Derek Scissors, Resident Scholar at the American Enterprise Institute

Although China has a large economy, panel witness Derek Scissors, Resident Scholar at the American Enterprise Institute, noted that China has an aging populace and is highly indebted as a society. “China keeps its domestic finances walled off from its international finances because if it doesn’t, money will pour out of the country even faster than it is now,” Scissors said. “Getting back to my first point about people who think China’s a powerhouse and is growing really rapidly, then why is money leaving the country on a net basis every year?”

Despite initiatives like the Made in China 2025 program, there’s no way for the Chinese economy to get close to catching up to the United States’ competitive advantage in many industries over the next 20 to 30 years without cheating by stealing innovation according to panel witness Robert Atkinson, President of the Information Technology and Innovation Foundation. Atkinson argued in his opening statement for a stronger antitrust regime to go after specific Chinese firms, such as rules prohibiting Chinese firms that have stolen U.S. IP from using our nation’s banking and financial systems. The testimony of panel witness William Reinsch, the Scholl Chair in International Business at the Center for Strategic and International Studies, advocated for expanded Committee on Foreign Investment in the United States (CFIUS) review to cover a larger number of transactions in which the Chinese government invests in innovative American startups. Reinsch argued for building international coalitions that could call out the Chinese on poor trade practices, noting that the Chinese do not like to be “singled out as rules violators.”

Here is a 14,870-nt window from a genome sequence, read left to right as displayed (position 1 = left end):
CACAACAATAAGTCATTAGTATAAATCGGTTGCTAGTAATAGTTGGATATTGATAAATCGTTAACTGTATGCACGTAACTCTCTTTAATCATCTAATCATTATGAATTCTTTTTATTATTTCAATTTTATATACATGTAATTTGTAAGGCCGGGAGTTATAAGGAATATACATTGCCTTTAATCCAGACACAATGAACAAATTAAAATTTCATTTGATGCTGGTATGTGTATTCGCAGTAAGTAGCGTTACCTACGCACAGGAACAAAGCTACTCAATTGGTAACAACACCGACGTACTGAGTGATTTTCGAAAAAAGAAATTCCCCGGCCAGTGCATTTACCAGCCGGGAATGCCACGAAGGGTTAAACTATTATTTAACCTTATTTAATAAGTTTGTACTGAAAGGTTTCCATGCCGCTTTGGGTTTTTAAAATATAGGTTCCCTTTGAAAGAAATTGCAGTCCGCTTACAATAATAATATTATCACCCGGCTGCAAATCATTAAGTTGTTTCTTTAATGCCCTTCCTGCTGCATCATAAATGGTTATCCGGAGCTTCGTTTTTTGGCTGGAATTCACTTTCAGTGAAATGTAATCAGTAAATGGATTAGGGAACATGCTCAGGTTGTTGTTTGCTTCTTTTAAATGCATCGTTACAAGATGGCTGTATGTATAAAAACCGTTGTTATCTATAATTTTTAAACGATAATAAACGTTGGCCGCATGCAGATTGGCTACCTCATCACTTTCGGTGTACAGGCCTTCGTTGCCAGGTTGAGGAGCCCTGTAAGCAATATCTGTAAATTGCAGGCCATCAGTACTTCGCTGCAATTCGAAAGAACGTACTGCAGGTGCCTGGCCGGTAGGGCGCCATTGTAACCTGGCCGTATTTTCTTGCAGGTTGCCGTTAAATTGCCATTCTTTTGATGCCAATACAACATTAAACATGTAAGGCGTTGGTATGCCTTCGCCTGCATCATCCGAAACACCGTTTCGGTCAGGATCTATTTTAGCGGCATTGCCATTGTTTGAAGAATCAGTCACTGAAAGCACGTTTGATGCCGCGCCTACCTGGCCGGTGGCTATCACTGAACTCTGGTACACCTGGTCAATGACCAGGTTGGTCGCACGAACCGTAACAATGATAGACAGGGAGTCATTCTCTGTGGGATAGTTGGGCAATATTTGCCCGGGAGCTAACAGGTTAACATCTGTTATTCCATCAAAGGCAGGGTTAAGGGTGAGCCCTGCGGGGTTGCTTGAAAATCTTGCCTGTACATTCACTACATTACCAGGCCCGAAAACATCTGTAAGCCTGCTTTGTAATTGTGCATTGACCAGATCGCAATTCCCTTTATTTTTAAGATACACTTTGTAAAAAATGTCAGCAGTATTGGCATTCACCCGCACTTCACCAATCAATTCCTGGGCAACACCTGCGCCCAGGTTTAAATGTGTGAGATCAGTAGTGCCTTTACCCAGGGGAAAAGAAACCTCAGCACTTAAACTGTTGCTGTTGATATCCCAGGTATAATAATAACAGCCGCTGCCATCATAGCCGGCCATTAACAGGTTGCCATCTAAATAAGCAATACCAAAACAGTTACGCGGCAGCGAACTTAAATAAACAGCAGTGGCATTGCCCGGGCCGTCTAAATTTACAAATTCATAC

William Reinsch, Scholl Chair in International Business, Center for Strategic and International Studies

One particularly problematic area which gives the Chinese government access to a good deal of U.S. research and development is university researchers who are not subject to the same CFIUS review rules as are private entities. “I’ve seen university professors from the university I graduated from talking about doing a sabbatical in China and they’re going to pay them four to five times what they’re making here and I asked them what they’re working,” Congressman Yoho said. “They said, ‘We’re going to take our research and go over there,’ and I said, ‘I don’t think that’s a good idea.’” Reinsch was particularly scathing in his response to Yoho’s concerns.